This circuit architecture provides a means of reducing pullup current to a shutdown level when appropriate. For example, when the signal line is high, and has been high for an extended period of time, pullup current may be reduced to a low level to conserve power in a battery powered device. Preferably, pullup circuitry 88 is designed such that normal pullup current is about 250 μA when −SHDN is HIGH, and low power pullup current is about 100 μA when −SHDN is LOW.

Lastly, pullup current boost circuitry 95 provides additional pullup current when the voltage at SGNL is above a threshold voltage, as determined by voltage level detection circuitry 71, and exceeds a minimum positive slew rate, as determined by slew rate detection circuitry 77. The inputs to gate 96 are coupled to node 74, the output of voltage level detector 71, and node 83, the output of slew rate detector 77. As described hereinabove, node 74 is pulled LOW whenever the voltage level at SGNL exceeds VREF, and node 83 is pulled LOW whenever the voltage slew rate at SGNL becomes sufficiently large. The output of gate 96 is HIGH only when both inputs are LOW. Thus, the output of gate 96 is high when the conditions for supplying boosted pullup current are satisfied.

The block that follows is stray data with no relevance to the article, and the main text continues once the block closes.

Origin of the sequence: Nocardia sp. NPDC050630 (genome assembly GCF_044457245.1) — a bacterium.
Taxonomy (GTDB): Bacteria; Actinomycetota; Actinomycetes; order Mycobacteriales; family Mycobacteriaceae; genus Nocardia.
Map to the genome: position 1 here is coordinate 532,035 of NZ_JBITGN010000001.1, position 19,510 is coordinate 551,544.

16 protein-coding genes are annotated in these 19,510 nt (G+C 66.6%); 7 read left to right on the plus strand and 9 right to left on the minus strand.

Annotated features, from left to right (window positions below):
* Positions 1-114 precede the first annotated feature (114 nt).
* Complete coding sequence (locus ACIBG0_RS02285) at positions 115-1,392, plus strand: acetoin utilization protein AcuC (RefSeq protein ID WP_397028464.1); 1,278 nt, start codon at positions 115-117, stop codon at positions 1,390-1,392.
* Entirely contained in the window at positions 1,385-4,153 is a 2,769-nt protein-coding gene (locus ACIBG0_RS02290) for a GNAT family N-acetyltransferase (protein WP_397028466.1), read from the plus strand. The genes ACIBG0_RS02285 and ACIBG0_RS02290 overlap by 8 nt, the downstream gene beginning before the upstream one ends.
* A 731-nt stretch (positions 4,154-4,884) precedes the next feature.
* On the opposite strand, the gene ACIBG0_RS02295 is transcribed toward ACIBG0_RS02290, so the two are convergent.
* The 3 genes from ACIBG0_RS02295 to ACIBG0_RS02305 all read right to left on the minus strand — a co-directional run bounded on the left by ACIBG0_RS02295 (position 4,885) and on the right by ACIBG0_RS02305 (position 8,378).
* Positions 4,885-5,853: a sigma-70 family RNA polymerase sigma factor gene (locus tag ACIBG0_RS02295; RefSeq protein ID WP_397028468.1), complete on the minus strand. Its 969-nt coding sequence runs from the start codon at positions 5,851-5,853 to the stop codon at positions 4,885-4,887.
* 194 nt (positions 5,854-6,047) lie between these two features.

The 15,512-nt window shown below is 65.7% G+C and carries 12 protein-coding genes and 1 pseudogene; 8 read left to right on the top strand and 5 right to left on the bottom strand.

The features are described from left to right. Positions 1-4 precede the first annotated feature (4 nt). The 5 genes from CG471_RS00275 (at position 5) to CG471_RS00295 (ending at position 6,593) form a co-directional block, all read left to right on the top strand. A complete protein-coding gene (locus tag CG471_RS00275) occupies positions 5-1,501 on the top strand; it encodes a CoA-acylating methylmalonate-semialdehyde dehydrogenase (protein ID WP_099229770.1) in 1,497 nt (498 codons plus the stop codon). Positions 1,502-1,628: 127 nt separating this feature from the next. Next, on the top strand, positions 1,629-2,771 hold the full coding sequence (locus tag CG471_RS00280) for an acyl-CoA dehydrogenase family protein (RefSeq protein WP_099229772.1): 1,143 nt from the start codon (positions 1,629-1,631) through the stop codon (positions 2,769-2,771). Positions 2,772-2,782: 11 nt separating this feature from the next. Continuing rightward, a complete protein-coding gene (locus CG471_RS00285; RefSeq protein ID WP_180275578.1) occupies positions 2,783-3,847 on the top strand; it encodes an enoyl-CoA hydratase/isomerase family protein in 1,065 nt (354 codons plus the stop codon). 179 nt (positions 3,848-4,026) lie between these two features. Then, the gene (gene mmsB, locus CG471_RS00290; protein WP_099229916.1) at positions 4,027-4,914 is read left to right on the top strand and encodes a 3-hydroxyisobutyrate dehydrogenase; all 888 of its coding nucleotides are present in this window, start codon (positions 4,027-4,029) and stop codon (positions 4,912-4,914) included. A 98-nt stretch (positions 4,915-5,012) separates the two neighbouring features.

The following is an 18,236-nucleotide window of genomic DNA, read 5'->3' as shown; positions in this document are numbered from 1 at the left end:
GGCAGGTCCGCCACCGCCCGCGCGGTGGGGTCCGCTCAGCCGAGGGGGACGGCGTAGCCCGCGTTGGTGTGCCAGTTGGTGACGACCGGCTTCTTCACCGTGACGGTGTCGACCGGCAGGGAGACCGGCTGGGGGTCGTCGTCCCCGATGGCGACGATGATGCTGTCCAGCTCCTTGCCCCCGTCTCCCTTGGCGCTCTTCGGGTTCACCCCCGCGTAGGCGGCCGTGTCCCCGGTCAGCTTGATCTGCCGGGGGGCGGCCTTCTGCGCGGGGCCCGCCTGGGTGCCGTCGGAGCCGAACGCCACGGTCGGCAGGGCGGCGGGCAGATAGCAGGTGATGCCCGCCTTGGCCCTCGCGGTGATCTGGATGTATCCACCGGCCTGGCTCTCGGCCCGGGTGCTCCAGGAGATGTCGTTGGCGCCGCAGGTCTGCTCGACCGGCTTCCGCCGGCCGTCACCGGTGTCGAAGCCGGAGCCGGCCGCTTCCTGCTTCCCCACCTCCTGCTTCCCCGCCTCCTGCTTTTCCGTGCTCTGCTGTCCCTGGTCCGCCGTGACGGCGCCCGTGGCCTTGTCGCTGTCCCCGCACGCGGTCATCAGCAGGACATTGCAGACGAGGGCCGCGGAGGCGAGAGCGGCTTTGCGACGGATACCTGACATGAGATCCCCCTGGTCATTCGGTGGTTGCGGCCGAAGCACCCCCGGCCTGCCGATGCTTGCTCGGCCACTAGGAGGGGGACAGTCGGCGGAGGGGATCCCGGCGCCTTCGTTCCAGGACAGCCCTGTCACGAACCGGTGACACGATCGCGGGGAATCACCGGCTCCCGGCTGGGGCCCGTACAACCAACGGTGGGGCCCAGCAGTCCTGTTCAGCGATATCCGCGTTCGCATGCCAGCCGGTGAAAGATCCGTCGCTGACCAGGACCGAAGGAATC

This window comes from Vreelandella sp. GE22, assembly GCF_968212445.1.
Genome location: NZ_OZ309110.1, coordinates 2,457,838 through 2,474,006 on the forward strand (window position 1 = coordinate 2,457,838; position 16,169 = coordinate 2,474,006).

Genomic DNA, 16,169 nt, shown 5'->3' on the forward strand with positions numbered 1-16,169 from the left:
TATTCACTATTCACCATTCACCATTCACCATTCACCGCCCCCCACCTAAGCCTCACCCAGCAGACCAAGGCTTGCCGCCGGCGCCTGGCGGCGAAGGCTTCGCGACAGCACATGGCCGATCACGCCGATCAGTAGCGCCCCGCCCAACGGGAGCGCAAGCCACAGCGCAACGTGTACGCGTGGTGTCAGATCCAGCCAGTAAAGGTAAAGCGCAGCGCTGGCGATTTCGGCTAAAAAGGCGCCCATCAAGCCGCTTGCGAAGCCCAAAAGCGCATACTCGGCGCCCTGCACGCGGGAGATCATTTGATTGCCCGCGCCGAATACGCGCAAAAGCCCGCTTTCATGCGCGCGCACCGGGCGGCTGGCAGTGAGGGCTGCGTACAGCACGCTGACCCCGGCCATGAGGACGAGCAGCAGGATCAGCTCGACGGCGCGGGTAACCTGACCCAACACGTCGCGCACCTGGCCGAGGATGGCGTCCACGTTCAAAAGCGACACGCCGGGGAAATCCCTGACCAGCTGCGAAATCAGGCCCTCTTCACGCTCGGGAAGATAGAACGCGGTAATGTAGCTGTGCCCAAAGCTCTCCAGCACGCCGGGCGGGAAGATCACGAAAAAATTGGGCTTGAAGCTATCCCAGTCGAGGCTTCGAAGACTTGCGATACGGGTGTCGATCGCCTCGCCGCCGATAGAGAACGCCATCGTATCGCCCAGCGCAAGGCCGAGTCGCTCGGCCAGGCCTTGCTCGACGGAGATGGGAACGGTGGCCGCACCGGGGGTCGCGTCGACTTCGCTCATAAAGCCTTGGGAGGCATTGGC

A HIGH output of gate 96 turns transistor 97 OFF and transistor 98 ON, thereby enabling a constant current source comprising transistor 99 and current mirror 100. The output of current mirror 100 is connected in parallel with the output of current mirror 89, so as to provide boosted pullup current. Preferably, the output current of current mirror 100 is about 1.7 mA.

In addition, a HIGH at the output of gate 96 turns ON transistor 101. Transistor 101 provides an additional source of input current for current mirror 89, increasing its output current. Preferably, turning ON transistor 101 increases the output of current mirror 89 to about 300 μA. Thus, when the voltage level and slew rate conditions are satisfied, i.e., during LOW-to-HIGH transitions, pullup current is boosted from about 250 μA to about 2 mA, thereby significantly reducing signal rise time.